Chantal Legge is supposed to fly to Toronto on an Alitalia flight from Rome, but the flight is canceled, and Alitalia rebooks her for the next day. But the new flight is overbooked. Legge ends up flying through Boston to get to Toronto. Alitalila promises compensation, but doesn’t deliver. Can we help Legge get what she is due?
Question: I was flying home to Toronto, Ontario, on an Alitalia flight out of Rome on April 29, 2017. They canceled the flight and rebooked us on a flight on April 30. Not a problem, but we had to pay for an extra night of accommodations. We arrived at the airport in Rome and learned that the new rescheduled flight was overbooked. So we were then booted off the plane and put on a connection flight to Boston that connected into Toronto.
We were promised 800 euros each (there are two of us) for our troubles. We filled out forms to receive our vouchers in “the next few days.” We were massively delayed and returned to Toronto over 48 hours later than we originally planned. I waited to hear from Alitalia for our voucher and never did. I sent them numerous emails asking for my voucher and compensation only to be ignored. I tried calling many times and was constantly told they would get back to me. It has now been over a month and I have received no word. Any ideas on what I might be able to do next? — Chantal Legge, Toronto, Ontario
Answer: I’m so sorry for the multiple layers of hassles you are enduring. This is one of the most frustrating cases I have yet run across. Alitalia should have promptly sent you the vouchers it promised, and the airline certainly should have been more responsive after all the disruptions it caused you.
But Alitalia is a mess because it is currently in bankruptcy reorganization. This case highlights the importance of being vigilant about your rights when flights are oversold. A little research on an airline’s history and reputation never hurts as well.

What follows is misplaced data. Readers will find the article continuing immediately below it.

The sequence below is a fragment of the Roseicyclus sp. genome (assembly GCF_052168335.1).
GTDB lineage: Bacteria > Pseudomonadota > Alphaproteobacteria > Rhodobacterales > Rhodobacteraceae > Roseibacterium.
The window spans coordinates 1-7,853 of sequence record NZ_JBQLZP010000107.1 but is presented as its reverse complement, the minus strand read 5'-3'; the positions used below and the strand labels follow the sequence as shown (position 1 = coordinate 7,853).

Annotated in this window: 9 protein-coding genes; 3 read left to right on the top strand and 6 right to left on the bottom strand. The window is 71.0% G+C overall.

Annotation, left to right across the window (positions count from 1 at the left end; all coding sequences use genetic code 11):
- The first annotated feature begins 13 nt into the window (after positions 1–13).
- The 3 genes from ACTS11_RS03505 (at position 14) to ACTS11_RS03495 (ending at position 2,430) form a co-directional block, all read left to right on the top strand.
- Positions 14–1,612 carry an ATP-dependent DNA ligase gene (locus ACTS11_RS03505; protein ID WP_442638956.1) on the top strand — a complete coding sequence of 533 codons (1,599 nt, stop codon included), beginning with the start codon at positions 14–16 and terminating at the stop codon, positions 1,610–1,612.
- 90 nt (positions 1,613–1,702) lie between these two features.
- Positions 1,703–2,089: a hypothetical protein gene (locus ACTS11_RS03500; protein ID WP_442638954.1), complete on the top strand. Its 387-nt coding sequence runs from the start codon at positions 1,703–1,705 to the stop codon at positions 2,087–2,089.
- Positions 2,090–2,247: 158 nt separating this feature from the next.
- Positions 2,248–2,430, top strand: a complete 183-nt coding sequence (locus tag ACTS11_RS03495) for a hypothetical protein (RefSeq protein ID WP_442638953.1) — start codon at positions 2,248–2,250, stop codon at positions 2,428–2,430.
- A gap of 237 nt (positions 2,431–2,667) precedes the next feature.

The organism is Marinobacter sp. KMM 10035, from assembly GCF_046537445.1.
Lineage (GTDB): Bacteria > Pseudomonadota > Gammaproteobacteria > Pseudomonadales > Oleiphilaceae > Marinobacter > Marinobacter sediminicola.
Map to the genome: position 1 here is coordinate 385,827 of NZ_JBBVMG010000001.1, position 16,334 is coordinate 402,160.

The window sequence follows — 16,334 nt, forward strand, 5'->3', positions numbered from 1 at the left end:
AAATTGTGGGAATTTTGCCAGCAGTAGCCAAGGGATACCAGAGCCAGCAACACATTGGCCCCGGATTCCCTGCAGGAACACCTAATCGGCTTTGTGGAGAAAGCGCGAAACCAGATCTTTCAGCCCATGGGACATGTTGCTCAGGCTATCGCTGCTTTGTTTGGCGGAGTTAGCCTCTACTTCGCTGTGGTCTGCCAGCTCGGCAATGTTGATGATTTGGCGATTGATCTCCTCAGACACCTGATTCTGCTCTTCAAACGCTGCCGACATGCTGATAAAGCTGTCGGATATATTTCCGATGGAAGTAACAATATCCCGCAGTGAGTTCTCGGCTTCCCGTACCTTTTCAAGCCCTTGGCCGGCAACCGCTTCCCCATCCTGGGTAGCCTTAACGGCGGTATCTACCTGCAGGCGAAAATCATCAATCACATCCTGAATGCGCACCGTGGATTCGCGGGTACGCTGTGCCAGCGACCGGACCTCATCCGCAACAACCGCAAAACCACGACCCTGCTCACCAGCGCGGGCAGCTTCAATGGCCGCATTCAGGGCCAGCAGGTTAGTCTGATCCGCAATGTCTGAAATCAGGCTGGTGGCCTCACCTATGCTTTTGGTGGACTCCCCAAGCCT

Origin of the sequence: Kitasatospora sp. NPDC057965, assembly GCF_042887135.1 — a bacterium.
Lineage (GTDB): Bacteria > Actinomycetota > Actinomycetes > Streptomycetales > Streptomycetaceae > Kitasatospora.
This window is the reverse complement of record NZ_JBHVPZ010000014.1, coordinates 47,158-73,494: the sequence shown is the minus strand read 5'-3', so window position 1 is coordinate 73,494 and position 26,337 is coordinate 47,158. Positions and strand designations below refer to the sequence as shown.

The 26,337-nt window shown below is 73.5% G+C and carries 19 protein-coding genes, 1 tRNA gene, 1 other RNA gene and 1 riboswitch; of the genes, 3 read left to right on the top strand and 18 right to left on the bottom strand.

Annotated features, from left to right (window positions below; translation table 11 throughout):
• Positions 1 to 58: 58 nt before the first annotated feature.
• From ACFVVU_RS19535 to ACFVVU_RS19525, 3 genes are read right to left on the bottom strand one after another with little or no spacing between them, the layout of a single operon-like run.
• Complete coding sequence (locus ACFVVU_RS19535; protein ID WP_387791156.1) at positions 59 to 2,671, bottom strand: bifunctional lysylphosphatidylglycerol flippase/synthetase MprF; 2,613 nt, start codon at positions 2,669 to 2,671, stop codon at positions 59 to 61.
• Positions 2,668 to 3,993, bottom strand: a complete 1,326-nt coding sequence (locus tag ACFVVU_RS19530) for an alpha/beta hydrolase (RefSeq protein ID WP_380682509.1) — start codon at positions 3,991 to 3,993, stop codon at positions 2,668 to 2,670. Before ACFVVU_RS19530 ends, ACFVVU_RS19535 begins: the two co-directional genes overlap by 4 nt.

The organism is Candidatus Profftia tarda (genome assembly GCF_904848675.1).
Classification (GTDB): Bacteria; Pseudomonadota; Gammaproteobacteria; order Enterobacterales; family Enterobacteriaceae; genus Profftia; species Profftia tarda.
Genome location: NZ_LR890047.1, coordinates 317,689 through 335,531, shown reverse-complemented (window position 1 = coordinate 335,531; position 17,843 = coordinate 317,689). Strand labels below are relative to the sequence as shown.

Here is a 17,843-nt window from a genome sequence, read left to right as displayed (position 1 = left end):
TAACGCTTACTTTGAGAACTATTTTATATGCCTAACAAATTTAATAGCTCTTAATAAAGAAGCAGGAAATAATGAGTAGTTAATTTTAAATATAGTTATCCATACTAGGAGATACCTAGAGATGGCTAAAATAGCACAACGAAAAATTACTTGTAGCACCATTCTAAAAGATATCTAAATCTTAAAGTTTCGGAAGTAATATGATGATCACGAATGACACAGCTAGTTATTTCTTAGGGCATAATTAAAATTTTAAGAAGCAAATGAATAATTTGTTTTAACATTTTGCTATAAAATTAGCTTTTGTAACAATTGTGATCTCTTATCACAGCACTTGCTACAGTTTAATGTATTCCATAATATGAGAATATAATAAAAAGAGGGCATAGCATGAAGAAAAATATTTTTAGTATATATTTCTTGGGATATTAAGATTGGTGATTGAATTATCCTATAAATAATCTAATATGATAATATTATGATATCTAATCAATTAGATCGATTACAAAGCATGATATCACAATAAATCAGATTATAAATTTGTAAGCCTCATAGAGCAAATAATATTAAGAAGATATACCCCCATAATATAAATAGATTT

You said you only accepted being kicked off your flight because of the promise of 800 Euro vouchers. But why accept a voucher on an airline that may soon be history? You probably did not know about the airline’s financial troubles. Even so, I usually recommend against accepting vouchers because they have to be used within a year or less. This can be fine if you absolutely know you will be traveling soon, but how likely is that on a foreign carrier? It is so easy for a year to slip by and see your compensation become worthless. Ask for cash compensation. If the airline won’t give it, they will probably move along to bumping someone else.
You handled your requests for compensation very well. They were clear, concise, and free of anger. You cited regulations (EU 261). It must have been infuriating to receive a computer-generated form letter each time along with a promise that they would “investigate.”
You turned to our advocates for help, and they hit the same walls because of the bankruptcy situation. But an airline representative finally called you, explaining that Alitalia has “stopped all funding for vouchers due to their bankruptcy and they have frozen all their funding for that area of customer service.” Convenient for them, miserable for you.
You asked if a takeover company might honor Alitalia’s outstanding compensation. One responder’s advice was that it depends on whether or not the bankruptcy court sells Alitalia’s assets subject to its liabilities. It could very well wipe out all unsecured claims and sell the assets free and clear, although Italian bankruptcy laws could be very different from ours.
Our advocate added:
I’m very impressed that someone called you, Chantal. Sorry to say that there’s little chance of you ever seeing any compensation. I advise you to keep an eye on the unfolding story to watch what’s happening. When TWA went down, American swooped in quickly and there was very little disruption. If there’s a takeover, you may be able to resubmit your request. We see miracles here all the time, so don’t give up. Just think of all the people who are booked on Alitalia flights. Most of them will have to buy new tickets on another airline.
At least Alitalia got you to your final destination. That does not get you all your wasted time back, but it’s better than holding a useless ticket.